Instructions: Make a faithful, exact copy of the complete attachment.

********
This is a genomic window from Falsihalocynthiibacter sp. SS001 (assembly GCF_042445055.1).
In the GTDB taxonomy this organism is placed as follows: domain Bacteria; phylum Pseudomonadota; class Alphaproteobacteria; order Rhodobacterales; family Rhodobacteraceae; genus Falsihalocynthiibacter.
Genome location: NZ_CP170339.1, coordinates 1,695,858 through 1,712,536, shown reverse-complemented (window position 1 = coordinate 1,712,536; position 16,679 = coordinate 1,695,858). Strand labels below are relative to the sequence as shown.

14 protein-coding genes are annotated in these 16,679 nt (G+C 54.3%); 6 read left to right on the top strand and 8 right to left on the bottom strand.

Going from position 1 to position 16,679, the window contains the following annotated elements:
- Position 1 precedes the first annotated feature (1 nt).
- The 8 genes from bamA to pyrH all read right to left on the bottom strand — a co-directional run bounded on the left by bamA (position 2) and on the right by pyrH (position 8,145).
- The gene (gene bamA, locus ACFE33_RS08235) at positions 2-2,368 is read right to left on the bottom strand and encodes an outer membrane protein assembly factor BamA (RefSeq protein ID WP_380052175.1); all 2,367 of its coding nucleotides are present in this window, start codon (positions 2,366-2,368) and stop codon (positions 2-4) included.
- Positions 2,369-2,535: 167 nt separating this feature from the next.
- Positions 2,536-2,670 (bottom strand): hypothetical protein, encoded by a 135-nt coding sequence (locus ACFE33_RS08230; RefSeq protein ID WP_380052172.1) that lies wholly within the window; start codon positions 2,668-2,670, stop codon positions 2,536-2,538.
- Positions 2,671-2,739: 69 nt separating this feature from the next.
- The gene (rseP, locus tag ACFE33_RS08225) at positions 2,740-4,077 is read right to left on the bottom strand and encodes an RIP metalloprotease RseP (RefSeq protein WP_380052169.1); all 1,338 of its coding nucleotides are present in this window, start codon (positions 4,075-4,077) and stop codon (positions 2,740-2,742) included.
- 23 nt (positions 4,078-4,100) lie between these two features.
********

This is a genomic window from Falsihalocynthiibacter sp. SS001 (assembly GCF_042445055.1).
In the GTDB taxonomy this organism is placed as follows: domain Bacteria; phylum Pseudomonadota; class Alphaproteobacteria; order Rhodobacterales; family Rhodobacteraceae; genus Falsihalocynthiibacter.
Genome location: NZ_CP170339.1, coordinates 1,695,858 through 1,712,536, shown reverse-complemented (window position 1 = coordinate 1,712,536; position 16,679 = coordinate 1,695,858). Strand labels below are relative to the sequence as shown.

14 protein-coding genes are annotated in these 16,679 nt (G+C 54.3%); 6 read left to right on the top strand and 8 right to left on the bottom strand.

Going from position 1 to position 16,679, the window contains the following annotated elements:
- Position 1 precedes the first annotated feature (1 nt).
- The 8 genes from bamA to pyrH all read right to left on the bottom strand — a co-directional run bounded on the left by bamA (position 2) and on the right by pyrH (position 8,145).
- The gene (gene bamA, locus ACFE33_RS08235) at positions 2-2,368 is read right to left on the bottom strand and encodes an outer membrane protein assembly factor BamA (RefSeq protein ID WP_380052175.1); all 2,367 of its coding nucleotides are present in this window, start codon (positions 2,366-2,368) and stop codon (positions 2-4) included.
- Positions 2,369-2,535: 167 nt separating this feature from the next.
- Positions 2,536-2,670 (bottom strand): hypothetical protein, encoded by a 135-nt coding sequence (locus ACFE33_RS08230; RefSeq protein ID WP_380052172.1) that lies wholly within the window; start codon positions 2,668-2,670, stop codon positions 2,536-2,538.
- Positions 2,671-2,739: 69 nt separating this feature from the next.
- The gene (rseP, locus tag ACFE33_RS08225) at positions 2,740-4,077 is read right to left on the bottom strand and encodes an RIP metalloprotease RseP (RefSeq protein WP_380052169.1); all 1,338 of its coding nucleotides are present in this window, start codon (positions 4,075-4,077) and stop codon (positions 2,740-2,742) included.
- 23 nt (positions 4,078-4,100) lie between these two features.